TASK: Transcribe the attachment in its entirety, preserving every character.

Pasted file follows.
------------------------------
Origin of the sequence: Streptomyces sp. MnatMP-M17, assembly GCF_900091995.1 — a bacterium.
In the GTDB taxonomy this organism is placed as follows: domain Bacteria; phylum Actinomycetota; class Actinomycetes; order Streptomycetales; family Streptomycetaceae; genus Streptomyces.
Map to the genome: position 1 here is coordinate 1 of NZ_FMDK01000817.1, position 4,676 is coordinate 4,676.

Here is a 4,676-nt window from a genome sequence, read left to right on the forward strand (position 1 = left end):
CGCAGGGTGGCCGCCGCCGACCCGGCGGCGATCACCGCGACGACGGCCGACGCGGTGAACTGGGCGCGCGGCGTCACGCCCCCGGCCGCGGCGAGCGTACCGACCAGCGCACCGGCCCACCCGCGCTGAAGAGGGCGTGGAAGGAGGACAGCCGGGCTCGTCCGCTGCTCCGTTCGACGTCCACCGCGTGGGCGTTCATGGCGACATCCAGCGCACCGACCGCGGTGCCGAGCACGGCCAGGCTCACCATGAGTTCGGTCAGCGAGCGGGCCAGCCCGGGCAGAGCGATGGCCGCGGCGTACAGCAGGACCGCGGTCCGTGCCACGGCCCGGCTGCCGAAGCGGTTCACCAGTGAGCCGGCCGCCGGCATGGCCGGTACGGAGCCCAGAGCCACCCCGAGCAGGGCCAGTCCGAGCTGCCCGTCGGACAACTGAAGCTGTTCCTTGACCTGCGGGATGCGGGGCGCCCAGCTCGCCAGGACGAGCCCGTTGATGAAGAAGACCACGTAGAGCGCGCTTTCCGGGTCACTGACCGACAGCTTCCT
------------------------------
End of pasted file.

Origin of the sequence: Streptomyces sp. MnatMP-M17, assembly GCF_900091995.1 — a bacterium.
In the GTDB taxonomy this organism is placed as follows: domain Bacteria; phylum Actinomycetota; class Actinomycetes; order Streptomycetales; family Streptomycetaceae; genus Streptomyces.
Map to the genome: position 1 here is coordinate 1 of NZ_FMDK01000817.1, position 4,676 is coordinate 4,676.

Here is a 4,676-nt window from a genome sequence, read left to right on the forward strand (position 1 = left end):
CGCAGGGTGGCCGCCGCCGACCCGGCGGCGATCACCGCGACGACGGCCGACGCGGTGAACTGGGCGCGCGGCGTCACGCCCCCGGCCGCGGCGAGCGTACCGACCAGCGCACCGGCCCACCCGCGCTGAAGAGGGCGTGGAAGGAGGACAGCCGGGCTCGTCCGCTGCTCCGTTCGACGTCCACCGCGTGGGCGTTCATGGCGACATCCAGCGCACCGACCGCGGTGCCGAGCACGGCCAGGCTCACCATGAGTTCGGTCAGCGAGCGGGCCAGCCCGGGCAGAGCGATGGCCGCGGCGTACAGCAGGACCGCGGTCCGTGCCACGGCCCGGCTGCCGAAGCGGTTCACCAGTGAGCCGGCCGCCGGCATGGCCGGTACGGAGCCCAGAGCCACCCCGAGCAGGGCCAGTCCGAGCTGCCCGTCGGACAACTGAAGCTGTTCCTTGACCTGCGGGATGCGGGGCGCCCAGCTCGCCAGGACGAGCCCGTTGATGAAGAAGACCACGTAGAGCGCGCTTTCCGGGTCACTGACCGACAGCTTCCT